Rashi teaches us an interesting set of legends. In one he says that the struggle already in the womb was about the two infants representing radically different world views. Whenever Rebecca walked past a House of Study, the baby Jacob would struggle to get out to go learn Torah; and whenever Rebecca walked past a pagan altar, Esau would struggle to go make a sacrifice to false Gods. We might say Rashi is arguing that inherent to the human project is the unavoidable tension between an unseeable God who demands observance of the law and deeds of loving-kindness, and an idolatrous, atavistic being which represents false worship. Picture Abraham smashing his father’s idols; Moses demanding that no human should rule over and oppress another human. It is the stark either/or of early Jewish theology.

In another midrash which Rashi brings to bear, he says that actually the brothers were arguing in the womb, about who would inherit this world and who would inherit the world to come. Here we might say that the rabbinic tradition is shedding light on the ways in which different faiths seek dominion over the other. Judaism begins and goes from Abraham to Moses; Christianity supplants Judaism with Jesus; Islam privileges Mohammed as the next iteration of God’s revealed truth to the world. Only one of us can be right. That type of thing.

And that’s just in the womb!

But what is the womb other than a beginning; of darkness over deep waters and the hovering spirit of the Divine animating the souls of those within as they emerge in to the messiness of life, with all its imperfections, challenges, mistakes, and disappointments, triumphs and pure joy?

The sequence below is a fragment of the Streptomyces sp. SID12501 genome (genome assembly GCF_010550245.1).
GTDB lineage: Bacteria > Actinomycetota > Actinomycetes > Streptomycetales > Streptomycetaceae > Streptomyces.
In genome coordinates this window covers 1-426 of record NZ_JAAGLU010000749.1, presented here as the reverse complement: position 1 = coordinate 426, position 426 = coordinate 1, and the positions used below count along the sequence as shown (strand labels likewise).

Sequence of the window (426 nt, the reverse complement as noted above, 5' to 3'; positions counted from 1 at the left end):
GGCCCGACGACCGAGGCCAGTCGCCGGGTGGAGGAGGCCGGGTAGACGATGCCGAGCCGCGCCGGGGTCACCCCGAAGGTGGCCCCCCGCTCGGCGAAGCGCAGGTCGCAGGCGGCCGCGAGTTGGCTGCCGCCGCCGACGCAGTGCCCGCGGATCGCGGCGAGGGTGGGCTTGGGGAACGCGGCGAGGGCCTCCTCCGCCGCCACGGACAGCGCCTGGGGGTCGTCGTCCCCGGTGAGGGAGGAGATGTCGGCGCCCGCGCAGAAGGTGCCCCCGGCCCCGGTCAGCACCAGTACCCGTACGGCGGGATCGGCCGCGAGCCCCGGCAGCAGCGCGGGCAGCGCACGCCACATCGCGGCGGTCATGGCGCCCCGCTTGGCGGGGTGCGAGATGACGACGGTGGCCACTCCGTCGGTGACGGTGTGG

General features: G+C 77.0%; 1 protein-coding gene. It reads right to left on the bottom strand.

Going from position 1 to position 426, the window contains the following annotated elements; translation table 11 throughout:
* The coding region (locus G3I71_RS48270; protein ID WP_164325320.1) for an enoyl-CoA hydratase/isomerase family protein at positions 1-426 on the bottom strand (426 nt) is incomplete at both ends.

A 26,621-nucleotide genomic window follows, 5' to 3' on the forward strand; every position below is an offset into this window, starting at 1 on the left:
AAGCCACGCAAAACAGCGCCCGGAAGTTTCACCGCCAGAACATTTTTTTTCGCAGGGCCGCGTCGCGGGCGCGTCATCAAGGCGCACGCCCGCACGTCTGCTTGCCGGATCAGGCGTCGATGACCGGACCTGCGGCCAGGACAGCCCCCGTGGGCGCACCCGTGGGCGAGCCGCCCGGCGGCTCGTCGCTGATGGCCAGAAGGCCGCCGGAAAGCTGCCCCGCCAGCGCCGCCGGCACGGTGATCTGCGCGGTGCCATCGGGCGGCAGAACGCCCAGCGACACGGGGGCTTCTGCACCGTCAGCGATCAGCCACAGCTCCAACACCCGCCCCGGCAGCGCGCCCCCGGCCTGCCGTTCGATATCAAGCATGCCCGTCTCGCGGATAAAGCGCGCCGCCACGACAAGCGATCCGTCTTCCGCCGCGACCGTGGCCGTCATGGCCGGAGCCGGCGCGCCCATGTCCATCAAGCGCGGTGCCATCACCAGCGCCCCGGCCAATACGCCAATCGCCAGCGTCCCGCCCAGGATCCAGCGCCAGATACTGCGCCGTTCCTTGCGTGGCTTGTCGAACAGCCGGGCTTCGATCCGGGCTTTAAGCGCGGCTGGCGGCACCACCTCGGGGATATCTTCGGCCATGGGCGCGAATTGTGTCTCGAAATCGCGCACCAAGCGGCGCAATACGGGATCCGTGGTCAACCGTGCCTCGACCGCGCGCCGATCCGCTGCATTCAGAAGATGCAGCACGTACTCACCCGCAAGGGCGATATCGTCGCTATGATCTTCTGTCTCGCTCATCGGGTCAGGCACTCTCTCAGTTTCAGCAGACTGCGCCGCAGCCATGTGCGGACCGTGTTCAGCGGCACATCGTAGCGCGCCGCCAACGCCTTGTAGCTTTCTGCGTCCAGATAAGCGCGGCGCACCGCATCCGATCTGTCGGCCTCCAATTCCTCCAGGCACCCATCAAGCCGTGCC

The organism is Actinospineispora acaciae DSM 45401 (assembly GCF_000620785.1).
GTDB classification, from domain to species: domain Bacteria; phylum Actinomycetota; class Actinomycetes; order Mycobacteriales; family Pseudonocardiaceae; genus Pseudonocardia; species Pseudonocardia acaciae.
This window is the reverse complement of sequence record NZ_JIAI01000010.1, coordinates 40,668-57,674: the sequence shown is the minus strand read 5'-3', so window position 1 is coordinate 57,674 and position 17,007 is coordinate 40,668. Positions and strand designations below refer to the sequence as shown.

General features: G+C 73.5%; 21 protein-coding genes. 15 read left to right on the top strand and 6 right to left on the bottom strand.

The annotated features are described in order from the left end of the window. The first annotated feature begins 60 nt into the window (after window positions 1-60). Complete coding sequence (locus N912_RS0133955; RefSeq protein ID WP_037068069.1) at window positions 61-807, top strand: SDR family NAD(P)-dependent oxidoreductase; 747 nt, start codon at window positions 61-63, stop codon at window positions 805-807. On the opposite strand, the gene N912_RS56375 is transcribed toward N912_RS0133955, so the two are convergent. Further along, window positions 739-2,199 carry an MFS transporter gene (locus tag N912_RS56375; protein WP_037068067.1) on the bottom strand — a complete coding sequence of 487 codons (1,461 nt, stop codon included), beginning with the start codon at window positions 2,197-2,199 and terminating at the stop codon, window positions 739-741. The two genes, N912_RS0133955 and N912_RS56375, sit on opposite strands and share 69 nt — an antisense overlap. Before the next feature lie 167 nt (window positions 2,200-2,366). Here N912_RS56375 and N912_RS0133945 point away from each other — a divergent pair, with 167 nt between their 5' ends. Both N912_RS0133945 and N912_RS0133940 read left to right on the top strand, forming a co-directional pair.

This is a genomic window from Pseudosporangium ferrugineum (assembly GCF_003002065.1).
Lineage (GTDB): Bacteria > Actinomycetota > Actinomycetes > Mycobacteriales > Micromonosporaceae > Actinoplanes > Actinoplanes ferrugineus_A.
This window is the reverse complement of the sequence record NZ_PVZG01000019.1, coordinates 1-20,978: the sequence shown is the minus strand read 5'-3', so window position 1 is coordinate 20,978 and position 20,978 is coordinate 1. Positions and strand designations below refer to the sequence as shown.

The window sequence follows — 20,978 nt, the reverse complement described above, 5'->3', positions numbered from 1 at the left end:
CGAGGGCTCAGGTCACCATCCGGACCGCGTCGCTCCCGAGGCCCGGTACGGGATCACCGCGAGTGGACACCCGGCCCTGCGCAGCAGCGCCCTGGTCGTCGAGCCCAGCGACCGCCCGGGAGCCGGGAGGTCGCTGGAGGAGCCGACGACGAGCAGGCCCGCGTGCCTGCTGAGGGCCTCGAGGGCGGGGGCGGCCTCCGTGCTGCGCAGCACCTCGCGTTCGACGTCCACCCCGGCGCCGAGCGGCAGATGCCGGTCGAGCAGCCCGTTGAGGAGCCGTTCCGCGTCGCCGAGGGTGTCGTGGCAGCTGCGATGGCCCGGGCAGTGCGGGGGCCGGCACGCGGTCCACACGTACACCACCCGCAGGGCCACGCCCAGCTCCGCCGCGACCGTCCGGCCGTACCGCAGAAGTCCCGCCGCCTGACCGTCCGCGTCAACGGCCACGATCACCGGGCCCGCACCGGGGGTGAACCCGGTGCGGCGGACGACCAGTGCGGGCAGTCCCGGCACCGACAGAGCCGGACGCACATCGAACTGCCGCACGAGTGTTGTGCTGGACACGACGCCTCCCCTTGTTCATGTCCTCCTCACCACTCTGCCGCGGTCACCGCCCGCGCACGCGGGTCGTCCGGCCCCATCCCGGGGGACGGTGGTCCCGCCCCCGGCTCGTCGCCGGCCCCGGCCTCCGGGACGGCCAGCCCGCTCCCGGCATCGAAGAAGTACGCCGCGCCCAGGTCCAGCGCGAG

And what is life other than a series of tests, questions and experiments in living, an “unrehearsed play” in which only we, with enough luck and good fortune, can determine the end?

Throughout this week’s Torah portion and in the coming weeks we will see the rivalry between Jacob and Esau endure many twists and turns; and in Joseph’s narrative that follows, we will see that rivalry explode into the kind of technicolor rendering that makes it, to paraphrase Robert Alter, practically a separate novella within the Hebrew Bible.

Did Isaac and Ishmael ever reconcile? Did Jacob and Esau? Did Joseph and his brothers? Do we in our own families, communities, nations?

The sages taught long ago that the real cause of the Israelites’ enslavement in Egypt was not the evil devisings of Pharaoh or the harsh cruelties of the Egyptian taskmasters. Rather, they say that the Jews were enslaved in Egypt because of sibling rivalry. Had the brothers not been jealous of Joseph, they would not have stolen him away and faked his death; he never would have been sold into service in Egypt; and his brothers never would have found their way down there when a famine arose in Canaan and they went to their neighbor, seeking food. They never would have been on the wrong side of history when the lines were written, “And a new king arose over Egypt who didn’t know Joseph.”

We know how it unfolded from there. But what we don’t know, in the great unrehearsed play of our lives, is how our story ends. Only we can know that when we choose life, choose blessing, choose peace, and hope for the best.